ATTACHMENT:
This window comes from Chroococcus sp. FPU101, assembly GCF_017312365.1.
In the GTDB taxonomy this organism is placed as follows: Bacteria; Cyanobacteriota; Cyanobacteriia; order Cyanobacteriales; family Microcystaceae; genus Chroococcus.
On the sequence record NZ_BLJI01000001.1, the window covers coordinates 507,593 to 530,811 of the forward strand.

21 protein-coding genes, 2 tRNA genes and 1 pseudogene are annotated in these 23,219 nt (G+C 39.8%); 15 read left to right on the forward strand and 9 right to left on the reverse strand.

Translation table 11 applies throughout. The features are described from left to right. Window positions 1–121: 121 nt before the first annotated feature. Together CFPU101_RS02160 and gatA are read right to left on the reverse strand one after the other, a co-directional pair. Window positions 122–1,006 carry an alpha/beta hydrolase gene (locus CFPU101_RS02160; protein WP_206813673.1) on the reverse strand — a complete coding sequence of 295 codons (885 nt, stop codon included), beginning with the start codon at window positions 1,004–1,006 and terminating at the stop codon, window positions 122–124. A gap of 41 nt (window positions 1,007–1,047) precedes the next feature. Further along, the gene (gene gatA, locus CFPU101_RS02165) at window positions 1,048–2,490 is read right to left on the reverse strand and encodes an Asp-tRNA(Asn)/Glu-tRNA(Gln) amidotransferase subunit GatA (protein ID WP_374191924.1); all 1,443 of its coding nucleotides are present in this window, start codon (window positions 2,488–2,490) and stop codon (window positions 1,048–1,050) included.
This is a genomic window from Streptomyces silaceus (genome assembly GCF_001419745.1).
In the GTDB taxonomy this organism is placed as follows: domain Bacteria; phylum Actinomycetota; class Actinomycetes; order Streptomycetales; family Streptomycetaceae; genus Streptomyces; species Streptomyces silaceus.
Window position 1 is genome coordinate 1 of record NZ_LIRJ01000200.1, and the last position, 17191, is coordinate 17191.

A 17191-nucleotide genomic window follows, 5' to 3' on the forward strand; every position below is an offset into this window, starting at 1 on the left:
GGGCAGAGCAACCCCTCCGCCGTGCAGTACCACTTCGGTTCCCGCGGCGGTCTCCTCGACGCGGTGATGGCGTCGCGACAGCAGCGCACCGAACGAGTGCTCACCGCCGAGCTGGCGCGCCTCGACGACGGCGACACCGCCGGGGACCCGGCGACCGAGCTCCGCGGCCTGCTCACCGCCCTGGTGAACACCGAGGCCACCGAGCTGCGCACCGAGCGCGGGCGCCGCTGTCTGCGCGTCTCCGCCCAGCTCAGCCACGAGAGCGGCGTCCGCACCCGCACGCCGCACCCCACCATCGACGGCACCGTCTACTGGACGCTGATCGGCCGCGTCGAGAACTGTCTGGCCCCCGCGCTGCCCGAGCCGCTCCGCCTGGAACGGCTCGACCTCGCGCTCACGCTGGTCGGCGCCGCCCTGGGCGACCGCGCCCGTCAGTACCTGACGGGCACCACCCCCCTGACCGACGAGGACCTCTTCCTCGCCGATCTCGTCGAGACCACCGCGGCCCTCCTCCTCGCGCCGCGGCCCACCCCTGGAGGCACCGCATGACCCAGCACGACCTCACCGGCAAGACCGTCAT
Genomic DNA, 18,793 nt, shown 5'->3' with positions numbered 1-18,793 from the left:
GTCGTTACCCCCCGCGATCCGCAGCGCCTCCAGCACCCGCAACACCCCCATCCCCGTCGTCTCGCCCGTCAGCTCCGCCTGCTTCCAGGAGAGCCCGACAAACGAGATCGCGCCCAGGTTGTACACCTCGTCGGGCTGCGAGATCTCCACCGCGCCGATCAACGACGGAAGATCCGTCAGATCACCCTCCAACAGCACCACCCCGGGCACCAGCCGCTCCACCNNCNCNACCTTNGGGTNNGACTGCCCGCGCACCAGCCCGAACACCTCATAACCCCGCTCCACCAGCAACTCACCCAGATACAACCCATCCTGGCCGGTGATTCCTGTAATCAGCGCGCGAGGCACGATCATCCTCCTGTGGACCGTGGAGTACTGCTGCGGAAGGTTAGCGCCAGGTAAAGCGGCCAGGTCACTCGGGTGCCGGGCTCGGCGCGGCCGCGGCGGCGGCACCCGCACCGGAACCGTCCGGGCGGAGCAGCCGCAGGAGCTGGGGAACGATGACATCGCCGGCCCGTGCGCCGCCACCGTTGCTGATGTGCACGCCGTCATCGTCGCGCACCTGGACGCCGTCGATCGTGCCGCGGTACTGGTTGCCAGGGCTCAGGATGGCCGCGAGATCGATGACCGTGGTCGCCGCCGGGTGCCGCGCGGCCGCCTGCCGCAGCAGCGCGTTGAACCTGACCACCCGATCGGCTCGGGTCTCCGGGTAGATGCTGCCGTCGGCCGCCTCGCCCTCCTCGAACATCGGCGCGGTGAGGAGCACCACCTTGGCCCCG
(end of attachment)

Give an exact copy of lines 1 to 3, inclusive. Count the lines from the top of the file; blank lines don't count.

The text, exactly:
This window comes from Chroococcus sp. FPU101, assembly GCF_017312365.1.
In the GTDB taxonomy this organism is placed as follows: Bacteria; Cyanobacteriota; Cyanobacteriia; order Cyanobacteriales; family Microcystaceae; genus Chroococcus.
On the sequence record NZ_BLJI01000001.1, the window covers coordinates 507,593 to 530,811 of the forward strand.